Essentially, all degen-erative mitral valves are repairable. By matching echocardiographic findings to the appropriate surgical skill level required to consistently deliver a repair, valve replacement for degenerative mitral valve disease should be infrequent.
Most patients with mitral regurgitation remain asymptomatic for long periods of time. The most common presenting signs and symptoms include fatigue, decreased exercise capacity, shortness of breath, and palpitations or supra-ventricular arrhythmias such as atrial fibrillation. Auscultatory examination usually reveals a high-pitched systolic murmur radiating from the apex to the axilla. A holosytolic murmur suggests prolapse simultaneous with ejection typical of chordal rupture, whereas a murmur beginning in mid- or late systole favors billowing or chordal elongation. Radiographic findings may include left atrial and ventricular dilatation and prominent pulmonary vasculature in patients with long standing severe mitral regurgitation. The electrocardiogram may be normal, or show evidence of left atrial enlargement or atrial fibrillation.
Table 1: Selected ranges for grading severity of mitral regurgitation. Rvol, regurgitation volume, ERO, effective regurgitant orifice1, 2.
Two dimensional echocardiography with doppler is essential to determine the mechanism (dysfunction) and severity of mitral regurgitation. Semi-quantitative assessment of regurgitant flow using maximal jet length, area, and ratio of jet to left atrial area is recommended to assess the severity of mitral regurgitation1. Regurgitant jet geometry and area are assessed in multiple views and mitral regurgitation severity is graded typically as a rank order variable (e.g. 1+ trace, 2+ mild, 3+ moderate and 4+ severe mitral regurgitation). The direction of the jet provides evidence of segmental involvement as it is typically opposite to the prolapsing segment. Quantitative doppler grading of mitral regurgitation is gaining in popularity and is based on the calculation of regurgitant volume (the difference between the mitral and aortic stroke volumes) and effective regurgitant orifice (ratio of regurgitant volume to regurgitant time velocity integral). Table 1 shows the correlation between the semi-quantitative and quantitative grading of mitral regurgitation in degenerative mitral disease. Transesophageal echocardiography (TEE) is a useful adjunct to confirm the diagnosis and understand the mechanism of degenerative valve disease in the case of a non-definitive transthoracic examination. Experience is also gaining with three dimensional echocardiography in the assessment of annular geometry and leaflet dysfunction in the setting of mitral regurgitation, and can be predicted to have a more significant role in planning reparative procedures in the future.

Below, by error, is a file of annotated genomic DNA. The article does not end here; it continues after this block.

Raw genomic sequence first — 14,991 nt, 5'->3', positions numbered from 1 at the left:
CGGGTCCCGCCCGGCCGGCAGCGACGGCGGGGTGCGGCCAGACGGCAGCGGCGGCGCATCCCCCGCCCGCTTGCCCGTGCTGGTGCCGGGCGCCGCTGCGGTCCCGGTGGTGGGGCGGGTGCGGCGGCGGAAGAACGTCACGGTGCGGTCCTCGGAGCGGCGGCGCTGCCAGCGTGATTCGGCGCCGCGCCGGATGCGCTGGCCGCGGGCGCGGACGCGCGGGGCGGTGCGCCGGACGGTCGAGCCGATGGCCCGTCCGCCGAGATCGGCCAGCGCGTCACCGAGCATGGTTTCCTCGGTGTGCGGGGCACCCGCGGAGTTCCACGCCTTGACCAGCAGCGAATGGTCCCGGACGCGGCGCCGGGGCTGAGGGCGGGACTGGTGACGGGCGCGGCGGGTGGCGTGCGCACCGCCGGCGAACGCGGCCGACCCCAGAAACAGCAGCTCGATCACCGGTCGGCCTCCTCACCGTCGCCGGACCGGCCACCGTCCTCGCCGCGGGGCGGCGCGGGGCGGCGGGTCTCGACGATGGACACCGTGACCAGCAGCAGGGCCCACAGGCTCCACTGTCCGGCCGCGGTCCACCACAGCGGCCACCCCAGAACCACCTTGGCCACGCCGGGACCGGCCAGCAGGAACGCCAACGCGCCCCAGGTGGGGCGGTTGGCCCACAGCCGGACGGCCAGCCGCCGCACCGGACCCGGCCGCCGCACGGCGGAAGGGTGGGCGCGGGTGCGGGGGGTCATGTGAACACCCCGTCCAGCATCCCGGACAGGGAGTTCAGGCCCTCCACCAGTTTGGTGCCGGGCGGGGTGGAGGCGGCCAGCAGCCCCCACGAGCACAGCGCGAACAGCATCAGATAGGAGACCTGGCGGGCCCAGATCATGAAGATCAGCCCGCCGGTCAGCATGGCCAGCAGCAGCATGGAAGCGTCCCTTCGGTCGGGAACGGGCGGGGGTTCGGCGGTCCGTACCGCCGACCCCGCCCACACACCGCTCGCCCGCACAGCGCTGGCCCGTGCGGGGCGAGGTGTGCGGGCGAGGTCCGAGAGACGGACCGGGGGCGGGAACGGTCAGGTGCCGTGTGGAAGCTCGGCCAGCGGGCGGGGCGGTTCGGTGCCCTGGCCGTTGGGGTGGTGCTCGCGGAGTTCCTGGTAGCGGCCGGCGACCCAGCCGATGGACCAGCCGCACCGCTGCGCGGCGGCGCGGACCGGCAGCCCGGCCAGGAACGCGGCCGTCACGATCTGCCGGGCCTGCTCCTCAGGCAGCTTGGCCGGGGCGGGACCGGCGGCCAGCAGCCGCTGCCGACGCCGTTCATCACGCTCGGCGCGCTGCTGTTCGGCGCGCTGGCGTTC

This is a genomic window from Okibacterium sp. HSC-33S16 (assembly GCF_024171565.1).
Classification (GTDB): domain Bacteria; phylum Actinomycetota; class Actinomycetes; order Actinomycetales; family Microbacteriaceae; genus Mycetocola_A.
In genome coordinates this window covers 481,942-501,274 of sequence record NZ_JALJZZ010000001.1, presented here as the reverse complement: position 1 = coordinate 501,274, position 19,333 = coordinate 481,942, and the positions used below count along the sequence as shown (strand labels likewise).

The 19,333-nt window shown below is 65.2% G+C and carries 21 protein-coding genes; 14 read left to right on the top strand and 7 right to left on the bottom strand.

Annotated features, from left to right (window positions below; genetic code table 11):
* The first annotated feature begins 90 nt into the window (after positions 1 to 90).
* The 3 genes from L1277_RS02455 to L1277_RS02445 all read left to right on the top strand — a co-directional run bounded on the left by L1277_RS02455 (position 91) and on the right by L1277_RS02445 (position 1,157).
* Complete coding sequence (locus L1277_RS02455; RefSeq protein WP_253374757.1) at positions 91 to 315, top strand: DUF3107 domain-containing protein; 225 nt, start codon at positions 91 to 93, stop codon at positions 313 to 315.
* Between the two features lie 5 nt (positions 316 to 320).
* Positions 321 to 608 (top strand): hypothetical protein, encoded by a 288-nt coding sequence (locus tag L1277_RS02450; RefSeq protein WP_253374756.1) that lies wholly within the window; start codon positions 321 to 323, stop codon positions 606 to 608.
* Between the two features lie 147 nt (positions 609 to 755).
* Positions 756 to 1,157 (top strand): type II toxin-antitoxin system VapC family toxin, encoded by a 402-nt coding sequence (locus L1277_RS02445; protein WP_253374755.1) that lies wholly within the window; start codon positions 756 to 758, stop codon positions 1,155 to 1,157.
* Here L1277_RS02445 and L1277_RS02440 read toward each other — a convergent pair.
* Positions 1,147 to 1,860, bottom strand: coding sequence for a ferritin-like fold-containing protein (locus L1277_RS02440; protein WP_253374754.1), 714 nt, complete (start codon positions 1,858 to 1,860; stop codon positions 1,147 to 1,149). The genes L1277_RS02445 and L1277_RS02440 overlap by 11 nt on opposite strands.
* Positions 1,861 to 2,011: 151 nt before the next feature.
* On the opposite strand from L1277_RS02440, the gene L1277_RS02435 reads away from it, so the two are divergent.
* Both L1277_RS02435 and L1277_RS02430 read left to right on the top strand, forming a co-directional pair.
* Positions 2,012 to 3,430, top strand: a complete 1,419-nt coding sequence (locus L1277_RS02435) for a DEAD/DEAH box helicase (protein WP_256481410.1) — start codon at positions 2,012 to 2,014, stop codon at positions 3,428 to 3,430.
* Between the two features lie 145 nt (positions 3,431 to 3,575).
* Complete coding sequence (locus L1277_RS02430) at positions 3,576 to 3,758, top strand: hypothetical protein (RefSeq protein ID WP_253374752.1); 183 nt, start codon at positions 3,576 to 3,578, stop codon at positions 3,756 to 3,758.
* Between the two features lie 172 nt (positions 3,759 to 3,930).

(1) Zoghbi WA, Enriquez-Sarano M, Foster E et al. Recommendations for evaluation of the severity of native valvular regurgitation with two-dimensional and Doppler echocardiography. J Am Soc Echocardiogr
(2) Dujardin KS, Enriquez-Sarano M, Bailey KR, et al: Grading of mitral regurgitation by quantitative Doppler echocardiography: calibration by left ventricular angiography in routine clinical practice. Circulation 96(10):3409-15 1997.